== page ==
• 5. Concrete Solutions 09 Paper 4a-1 5 The cost of the materials was also assessed, but meaningful comparison was difficult due to the economies of scale afforded to established materials and the lack of a reliable price for geopolymer. A flood alleviation project in St Ives, Cornwall, UK, was used as a notional construction site in order to assess the potential uses of the different materials and calculate CO2 emissions. Table 4 summarises the composition of the candidate materials alongside a conventional C25/30 (cylinder strength/cube strength) concrete. A brief description of the materials and a summary of the findings of the appraisal are given below. Table 4. Mass of constituents (kg/m3 ) for candidate materials Constituents Conventional concrete Agent-C High Slag Geopolymer Binder 210 (PC) 140 (Slag) 150 (Agent-C) 70 (PC) 280 (Slag) 400 (Fly ash) Fine Aggregate 650 830 650 500 Coarse aggregate 1200 1150 1200 1300 Water 175 0 175 22 Other 260 (limestone filler) 144 (silicate/hydroxide) 7 (superlasticiser) Voids 0-2% 0-5% 0-2% 0-2% 4.2 Agent-C Agent-C is a bituminous binder produced by the processing of Vacuum Flashed Cracked Residue (VFCR), a heavy fuel oil from the distillation of crude oil. It has a density of 1090kg/m3 and a high proportion of asphaltenes and long chain carbon molecules giving it a high viscosity and reduced temperature susceptibility (9). The material is mixed with aggregates to give a bituminous material, which is laid at a temperature of around 200°C using standard asphalt plant. Agent-C is currently sold for use in bituminous surfacing materials, such as porous asphalt, and for the production of low carbon alternatives to concrete in precast products such as pavers. It was also been used in the form of a dense macadam to cast six, 45 tonne, armour blocks for coastal protection at Ijmuiden, Netherlands in 2005. These are reported to be currently performing better than the equivalent concrete blocks. 4.3 High Slag Slag is a by-product of the production of iron. The material is drawn off from the blastfurnace and rapidly cooled using water to produce a glassy granulate, similar in appearance to sand. The granulate is allowed to drain and then dried in a rotary drier. The dry granulate is fed into high pressure roller crushers and subsequently into a ball mill and ground to give a powder slightly finer than Portland cement. The material has latent hydraulic properties, requiring an alkaline activator. This is usually achieved by blending it with Portland cement. Slag has been beneficially used in concrete since the 1960s to reduce the risk of early-age thermal cracking and alkali-aggregate reaction and increase the sulphate and chloride resistance of concrete. The early strength development reduces with the proportion of slag as indicated in Figure 2. Therefore, although up to 80% slag by mass of total cement could be used, the typical proportion is around 50% to avoid delays to the construction process. In the UK, approximately two-thirds of available slag is already used in construction and this limits the future capacity to introduce more slag to reduce CO2 emissions.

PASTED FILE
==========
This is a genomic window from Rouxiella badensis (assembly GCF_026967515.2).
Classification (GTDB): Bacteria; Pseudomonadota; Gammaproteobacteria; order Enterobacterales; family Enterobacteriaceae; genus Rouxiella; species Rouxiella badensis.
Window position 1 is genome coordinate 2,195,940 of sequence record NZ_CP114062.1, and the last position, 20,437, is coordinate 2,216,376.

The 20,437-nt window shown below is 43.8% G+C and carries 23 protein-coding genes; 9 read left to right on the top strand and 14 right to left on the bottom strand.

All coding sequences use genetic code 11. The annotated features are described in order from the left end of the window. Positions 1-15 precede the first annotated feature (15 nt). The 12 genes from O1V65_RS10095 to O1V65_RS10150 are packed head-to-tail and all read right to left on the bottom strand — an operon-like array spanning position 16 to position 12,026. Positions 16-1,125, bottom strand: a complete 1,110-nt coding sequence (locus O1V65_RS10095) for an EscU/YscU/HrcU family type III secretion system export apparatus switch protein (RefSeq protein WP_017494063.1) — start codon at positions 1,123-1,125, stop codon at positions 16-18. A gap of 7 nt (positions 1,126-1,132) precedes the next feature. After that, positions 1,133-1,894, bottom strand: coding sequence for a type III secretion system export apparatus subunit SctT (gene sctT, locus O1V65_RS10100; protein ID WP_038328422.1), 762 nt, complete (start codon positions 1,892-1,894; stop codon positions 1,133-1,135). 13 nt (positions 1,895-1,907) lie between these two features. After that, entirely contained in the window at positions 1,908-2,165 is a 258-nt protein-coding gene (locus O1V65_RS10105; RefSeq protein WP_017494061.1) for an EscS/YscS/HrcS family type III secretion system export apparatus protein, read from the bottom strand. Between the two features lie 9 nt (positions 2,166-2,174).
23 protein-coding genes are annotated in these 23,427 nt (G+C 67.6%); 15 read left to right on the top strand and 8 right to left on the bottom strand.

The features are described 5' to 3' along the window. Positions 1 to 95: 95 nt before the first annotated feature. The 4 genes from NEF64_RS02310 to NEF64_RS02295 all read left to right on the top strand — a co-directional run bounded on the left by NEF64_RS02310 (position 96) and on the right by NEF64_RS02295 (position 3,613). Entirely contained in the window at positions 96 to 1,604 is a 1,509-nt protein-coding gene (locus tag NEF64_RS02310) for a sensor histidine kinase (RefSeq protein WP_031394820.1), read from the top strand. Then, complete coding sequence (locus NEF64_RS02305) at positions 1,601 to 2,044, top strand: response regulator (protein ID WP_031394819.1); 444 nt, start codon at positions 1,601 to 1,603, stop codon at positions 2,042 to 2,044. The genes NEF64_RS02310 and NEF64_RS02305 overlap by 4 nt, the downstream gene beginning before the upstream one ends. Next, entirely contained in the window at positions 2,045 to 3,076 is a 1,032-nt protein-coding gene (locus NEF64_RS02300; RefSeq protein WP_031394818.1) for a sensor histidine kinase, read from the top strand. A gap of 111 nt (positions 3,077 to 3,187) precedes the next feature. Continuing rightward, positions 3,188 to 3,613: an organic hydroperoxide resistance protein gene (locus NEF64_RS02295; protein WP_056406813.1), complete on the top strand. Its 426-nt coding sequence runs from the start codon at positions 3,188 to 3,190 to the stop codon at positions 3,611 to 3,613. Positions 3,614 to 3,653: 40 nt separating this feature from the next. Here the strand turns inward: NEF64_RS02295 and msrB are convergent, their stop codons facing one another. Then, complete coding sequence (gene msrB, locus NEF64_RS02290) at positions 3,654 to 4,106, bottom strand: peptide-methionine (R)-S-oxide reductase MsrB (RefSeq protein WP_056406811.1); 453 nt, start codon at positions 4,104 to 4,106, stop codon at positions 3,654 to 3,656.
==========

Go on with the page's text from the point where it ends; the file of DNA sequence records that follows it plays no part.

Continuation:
• 6. Concrete Solutions 09 Paper 4a-1 6 0 10 20 30 40 50 60 70 80 90 100 0 20 40 60 80 % Strength of Portland cement concrete % Slag by mass of  total cement 5°C 10°C 20°C 40°C Figure 2. Effect of % slag and temperature on 3-day compressive strength (10). 4.4 Geopolymer Geopolymer is a term used to describe a family of alumino-silicate materials formed by the reaction of alumina and silicate rich materials with a metal alkali activator. A key parameter in determining the characteristics and use of the geopolymer is the silica:alumina ratio, as indicated in Table 5. For civil engineering a silica:alumina ratio of approximately 2 is required. Table 5. Influence of silica : alumina ratio. Silica:alumina Ratio Characteristics Potential Use 1 Bricks, ceramics and fire protection 2 Rigid crystalline structure Low CO2 cement and concrete Waste encapsulation 3 Foundry equipment Heat resistant composite (200-1000°C) >3 Sealants 20-35 Ductile polymeric structure Fire and heat resistant fibre composites The alumino-silicate component of geopolymer can be derived from materials such as metakaolin, slag or fly ash. The accelerator would typically be a potassium or sodium hydroxide or silicate. The calcium and carbon content of the binder have to be controlled to avoid variable properties. Fly ash should have a loss on ignition less than 7% and derive from a sub-bituminous coal with a calcium content less than 10%. The Commonwealth Scientific and Industrial Research Organization (CSIRO) has investigated the use of the material in construction, including marine structures, fluid containment and conduits, although it admits that the transition from a well-established, material such as cement to a novel one is difficult. Trials undertaken by Curtin University of Technology, Perth, Australia on reinforced beams and columns have proved promising (11) and concrete is being produced commercially using geopolymer binder (12). However, no published examples have been obtained of the material being used in reinforced structural elements in the field. By virtue of their stable alumino-silicate structure, it would be expected that geopolymers would have good durability and they have been considered for stabilisation and encapsulation of the nuclear